The Intolerance of Christianity in America: Broussard, Piper, Anyone Who Believes What the Bible Teaches Is Called a Bigot

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By Bethany Blankley, CP Op-Ed Contributor
May 3, 2013|12:50 am

The mainstream media and critics of historic Christianity are at it again-Christians who have done nothing but articulate what the Bible says about homosexuality are being vitrified.

Chris Broussard, an ESPN commentator who stated what he as a Christian believes about homosexuality, has received nothing but vitriol from critics. ESPN apologized for his comments, but Broussard has not. In fact, Broussard hoped that people would express tolerance for his beliefs. He said, " In talking to some people around the league, there's a lot [of] Christians in the NBA and just because they disagree with that lifestyle, they don't want to be called bigoted and intolerant and things like that. That's what LZ [Granderson] was getting at. Just like I may tolerate someone whose lifestyle I disagree with, he can tolerate my beliefs. He disagrees with my beliefs and my lifestyle but true tolerance and acceptance is being able to handle that as mature adults and not criticize each other and call each other names…" Unfortunately, his critics have not expressed any tolerance towards him.

Greg Laurie, the Senior Pastor of Harvest Christian Fellowship in Riverside, Calif., who led the May 2 National Day of Prayer, was also criticized for his position on homosexuality and found himself under pressure to step down. He didn't. He said, "We're in a time in our country now where I'm attacked because I believe what the Bible teaches." And he's not alone.

Louie Giglio, the pastor of Passion City Church in Roswell, Ga., was asked to offer the prayer at President Obama's 2012 inauguration ceremony. Because of his position on homosexuality, which caused an uproar among the gay community, he was asked to step down.

Now, evangelical stalwart John Piper, the minister of Bethlehem Baptist Church of 33 years and founder of Desiring God Ministries, is being criticized by a Gordon Conwell seminary graduate who claims to be a "conservative" and says that Piper is "wreaking havoc in our churches' pews, destroying families, and ultimately placing a banner of hate and hypocrisy over the front doors of our conservative faith churches."

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Exactly what Jesus and his followers predicted: people who desire to live a godly life in Jesus Christ would be persecuted for doing so.

Yet, if morality is relative to those who support the homosexual lifestyle, then why would ESPN need to apologize? Why would Laurie and Giglio need to step down from praying publicly? What societal norm did any of these men violate that would necessitate an apology? The answer is that many critics hold a double standard for "tolerance": they are only tolerant of those with whom they agree. Those who believe what the Bible says is true are labeled as bigots-but in reality, their critics should label God as the bigot because it is His word these men have chosen to follow.

Furthermore, the courage displayed by these Christians (and many others) to openly discuss what the Bible says about homosexuality-knowing that they would be criticized- is far greater than the courage a professional athlete would need to "come out" to a liberal media that already supports his lifestyle.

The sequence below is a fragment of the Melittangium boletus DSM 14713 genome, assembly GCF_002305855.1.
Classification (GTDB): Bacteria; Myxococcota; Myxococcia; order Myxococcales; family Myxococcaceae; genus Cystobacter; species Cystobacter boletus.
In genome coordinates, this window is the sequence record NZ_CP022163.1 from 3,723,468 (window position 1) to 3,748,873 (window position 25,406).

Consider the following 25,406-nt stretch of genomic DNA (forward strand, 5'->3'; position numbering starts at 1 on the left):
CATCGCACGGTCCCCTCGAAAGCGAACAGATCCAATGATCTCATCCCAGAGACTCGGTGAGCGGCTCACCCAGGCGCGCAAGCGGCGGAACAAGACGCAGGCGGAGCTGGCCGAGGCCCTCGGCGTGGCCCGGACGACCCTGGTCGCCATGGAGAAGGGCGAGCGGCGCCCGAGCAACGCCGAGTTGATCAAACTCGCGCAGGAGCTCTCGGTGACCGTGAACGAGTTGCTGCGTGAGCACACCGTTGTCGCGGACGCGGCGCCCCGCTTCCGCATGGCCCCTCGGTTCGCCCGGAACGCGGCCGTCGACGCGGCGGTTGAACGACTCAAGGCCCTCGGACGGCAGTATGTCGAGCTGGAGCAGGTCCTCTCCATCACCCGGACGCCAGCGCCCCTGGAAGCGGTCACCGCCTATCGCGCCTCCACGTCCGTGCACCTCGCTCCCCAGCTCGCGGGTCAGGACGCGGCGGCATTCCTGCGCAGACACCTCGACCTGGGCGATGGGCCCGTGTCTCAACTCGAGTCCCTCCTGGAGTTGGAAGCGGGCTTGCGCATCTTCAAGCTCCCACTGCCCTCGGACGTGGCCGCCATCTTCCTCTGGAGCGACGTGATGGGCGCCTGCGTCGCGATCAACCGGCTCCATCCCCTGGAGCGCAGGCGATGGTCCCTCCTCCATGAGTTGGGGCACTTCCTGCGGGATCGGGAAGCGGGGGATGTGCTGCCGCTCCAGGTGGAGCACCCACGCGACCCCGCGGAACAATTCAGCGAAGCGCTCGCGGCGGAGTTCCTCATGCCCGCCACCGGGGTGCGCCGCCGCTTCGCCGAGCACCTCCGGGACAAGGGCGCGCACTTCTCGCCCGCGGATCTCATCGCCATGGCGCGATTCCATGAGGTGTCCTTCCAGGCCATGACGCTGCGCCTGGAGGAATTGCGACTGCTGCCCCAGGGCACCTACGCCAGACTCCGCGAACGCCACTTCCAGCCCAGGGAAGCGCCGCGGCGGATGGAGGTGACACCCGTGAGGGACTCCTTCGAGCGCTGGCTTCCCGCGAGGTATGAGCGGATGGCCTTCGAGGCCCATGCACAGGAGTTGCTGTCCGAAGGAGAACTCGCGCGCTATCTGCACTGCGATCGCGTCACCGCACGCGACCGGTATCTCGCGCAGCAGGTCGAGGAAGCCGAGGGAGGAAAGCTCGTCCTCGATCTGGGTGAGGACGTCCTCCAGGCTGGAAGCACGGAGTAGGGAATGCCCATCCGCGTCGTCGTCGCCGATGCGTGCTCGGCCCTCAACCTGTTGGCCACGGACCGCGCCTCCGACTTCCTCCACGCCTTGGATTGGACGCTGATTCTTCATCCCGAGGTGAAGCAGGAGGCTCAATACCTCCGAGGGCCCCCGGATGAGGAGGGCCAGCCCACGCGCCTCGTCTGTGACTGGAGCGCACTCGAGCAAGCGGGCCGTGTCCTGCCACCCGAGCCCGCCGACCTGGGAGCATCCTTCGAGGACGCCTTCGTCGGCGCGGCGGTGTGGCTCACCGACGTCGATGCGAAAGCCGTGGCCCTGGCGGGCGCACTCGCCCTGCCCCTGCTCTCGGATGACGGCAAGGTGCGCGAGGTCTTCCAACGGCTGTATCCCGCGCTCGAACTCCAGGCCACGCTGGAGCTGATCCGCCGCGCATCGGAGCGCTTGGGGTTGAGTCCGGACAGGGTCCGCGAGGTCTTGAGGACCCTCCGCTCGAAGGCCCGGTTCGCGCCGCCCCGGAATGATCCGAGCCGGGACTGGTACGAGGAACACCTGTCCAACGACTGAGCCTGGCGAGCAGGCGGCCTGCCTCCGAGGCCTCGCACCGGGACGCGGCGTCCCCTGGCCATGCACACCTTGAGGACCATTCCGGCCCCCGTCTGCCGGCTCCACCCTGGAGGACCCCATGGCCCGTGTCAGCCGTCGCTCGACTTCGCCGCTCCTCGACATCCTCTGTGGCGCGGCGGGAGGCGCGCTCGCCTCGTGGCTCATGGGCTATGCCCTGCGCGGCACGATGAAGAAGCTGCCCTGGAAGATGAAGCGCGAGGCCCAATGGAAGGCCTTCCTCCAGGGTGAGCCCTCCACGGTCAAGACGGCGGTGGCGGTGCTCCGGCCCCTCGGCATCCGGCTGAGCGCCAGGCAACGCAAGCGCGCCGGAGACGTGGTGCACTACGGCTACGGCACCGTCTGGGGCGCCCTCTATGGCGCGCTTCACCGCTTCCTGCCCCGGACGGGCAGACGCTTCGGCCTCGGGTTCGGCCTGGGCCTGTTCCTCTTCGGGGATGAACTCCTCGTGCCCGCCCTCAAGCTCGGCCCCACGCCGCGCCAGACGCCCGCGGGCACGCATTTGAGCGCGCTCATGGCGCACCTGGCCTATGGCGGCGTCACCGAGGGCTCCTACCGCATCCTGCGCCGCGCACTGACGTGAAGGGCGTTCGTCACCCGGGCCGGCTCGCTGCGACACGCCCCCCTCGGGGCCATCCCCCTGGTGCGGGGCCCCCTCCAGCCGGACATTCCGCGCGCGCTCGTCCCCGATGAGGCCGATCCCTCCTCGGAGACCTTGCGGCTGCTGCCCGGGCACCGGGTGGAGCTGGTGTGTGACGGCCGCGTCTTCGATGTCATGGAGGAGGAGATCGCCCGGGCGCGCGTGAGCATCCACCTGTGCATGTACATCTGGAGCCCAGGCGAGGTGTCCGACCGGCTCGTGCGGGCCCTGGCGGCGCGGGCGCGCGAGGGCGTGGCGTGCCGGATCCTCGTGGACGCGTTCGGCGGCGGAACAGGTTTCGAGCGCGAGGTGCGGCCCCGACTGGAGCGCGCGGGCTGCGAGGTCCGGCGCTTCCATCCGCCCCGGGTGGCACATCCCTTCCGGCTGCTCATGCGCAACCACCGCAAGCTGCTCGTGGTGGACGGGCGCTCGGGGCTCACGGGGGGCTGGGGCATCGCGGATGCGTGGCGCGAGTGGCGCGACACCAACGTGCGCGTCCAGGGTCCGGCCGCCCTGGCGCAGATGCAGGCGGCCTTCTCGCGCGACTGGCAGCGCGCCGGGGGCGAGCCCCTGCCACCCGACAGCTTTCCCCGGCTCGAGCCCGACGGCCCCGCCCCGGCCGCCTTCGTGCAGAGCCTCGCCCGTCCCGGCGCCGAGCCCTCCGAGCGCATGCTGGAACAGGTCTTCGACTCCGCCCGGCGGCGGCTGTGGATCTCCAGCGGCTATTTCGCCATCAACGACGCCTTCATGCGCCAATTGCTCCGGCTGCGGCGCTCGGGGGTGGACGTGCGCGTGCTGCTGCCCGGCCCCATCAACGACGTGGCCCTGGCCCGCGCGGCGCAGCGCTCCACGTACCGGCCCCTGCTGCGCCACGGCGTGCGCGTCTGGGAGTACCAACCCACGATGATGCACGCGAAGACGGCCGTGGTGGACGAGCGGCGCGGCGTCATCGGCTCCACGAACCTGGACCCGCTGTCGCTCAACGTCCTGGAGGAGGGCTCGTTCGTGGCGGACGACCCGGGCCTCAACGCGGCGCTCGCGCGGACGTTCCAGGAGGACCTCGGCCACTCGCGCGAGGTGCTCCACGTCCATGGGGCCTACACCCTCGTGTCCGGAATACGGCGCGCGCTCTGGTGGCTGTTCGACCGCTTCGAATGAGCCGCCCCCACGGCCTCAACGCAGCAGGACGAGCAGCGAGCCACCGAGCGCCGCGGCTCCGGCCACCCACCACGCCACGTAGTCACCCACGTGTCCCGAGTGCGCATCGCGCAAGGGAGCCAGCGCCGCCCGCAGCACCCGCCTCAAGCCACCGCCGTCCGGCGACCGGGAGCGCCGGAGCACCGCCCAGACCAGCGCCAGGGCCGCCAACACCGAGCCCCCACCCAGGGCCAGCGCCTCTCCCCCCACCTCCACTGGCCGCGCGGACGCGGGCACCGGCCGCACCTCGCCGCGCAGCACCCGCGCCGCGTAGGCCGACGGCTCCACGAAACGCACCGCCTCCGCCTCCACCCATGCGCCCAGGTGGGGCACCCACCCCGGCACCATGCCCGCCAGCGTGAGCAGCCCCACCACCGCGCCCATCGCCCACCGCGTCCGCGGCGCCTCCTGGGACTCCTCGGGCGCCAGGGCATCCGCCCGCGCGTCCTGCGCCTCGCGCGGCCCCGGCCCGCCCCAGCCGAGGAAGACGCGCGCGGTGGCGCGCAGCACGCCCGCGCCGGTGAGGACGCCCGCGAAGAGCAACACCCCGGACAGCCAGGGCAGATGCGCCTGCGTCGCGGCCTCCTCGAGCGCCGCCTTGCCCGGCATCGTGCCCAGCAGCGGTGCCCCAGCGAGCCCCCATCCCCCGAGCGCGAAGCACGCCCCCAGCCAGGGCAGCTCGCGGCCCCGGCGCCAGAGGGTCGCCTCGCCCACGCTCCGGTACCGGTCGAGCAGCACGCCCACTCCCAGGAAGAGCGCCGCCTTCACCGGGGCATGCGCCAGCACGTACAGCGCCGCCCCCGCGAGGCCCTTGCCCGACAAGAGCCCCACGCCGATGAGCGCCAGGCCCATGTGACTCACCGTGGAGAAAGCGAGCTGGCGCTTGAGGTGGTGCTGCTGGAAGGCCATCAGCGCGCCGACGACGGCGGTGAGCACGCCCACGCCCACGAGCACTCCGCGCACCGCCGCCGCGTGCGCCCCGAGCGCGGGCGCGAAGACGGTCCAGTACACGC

Keep in mind, this is the same media that has consistently criticized Tim Tebow for his faith, writes "The Myths of Jesus," at Christmastime, and parodies the resurrection of Jesus Christ to a Quentin Tarantino movie three days after Ash Wednesday. It goes without saying that the majority of mainstream media is aggressively hostile towards Christianity in America.

At the same time, the double standard extends beyond an understanding of "tolerance." Muslim and Jewish athletes are not mocked. There are no comedic skits about Islam or the Prophet Mohammed. And by and large, the mainstream media does not report on Christian persecution taking place in the world, mostly by Muslims.

Despite the hostile environment in which Christians find themselves practicing and articulating their faith, there is hope.

In perhaps one of the best expositions of Romans 1, John Piper clearly explains why "homosexuality is the judgment of God dramatizing the exchange of the glory of God for images of ourselves," but also why through God there is hope. He says, "The healing of the homosexual soul, as with every other soul, will be the return of the glory of God to its rightful place in our affections."

God created the need for relationship and intimacy-but within his design-and for the sole purpose of glorifying Him. And His promise still holds true for believers today: "Those who honor me, I will honor."

Bethany Blankley writes about religious, political, and cultural issues from a biblical perspective and appears on national television and radio as a political pundit. She received her postgraduate degree in Christian Ethics from the University of Edinburgh in Scotland and resides in New York. You can follow her at www.bethanyblankley.com and @bethanyblankley.
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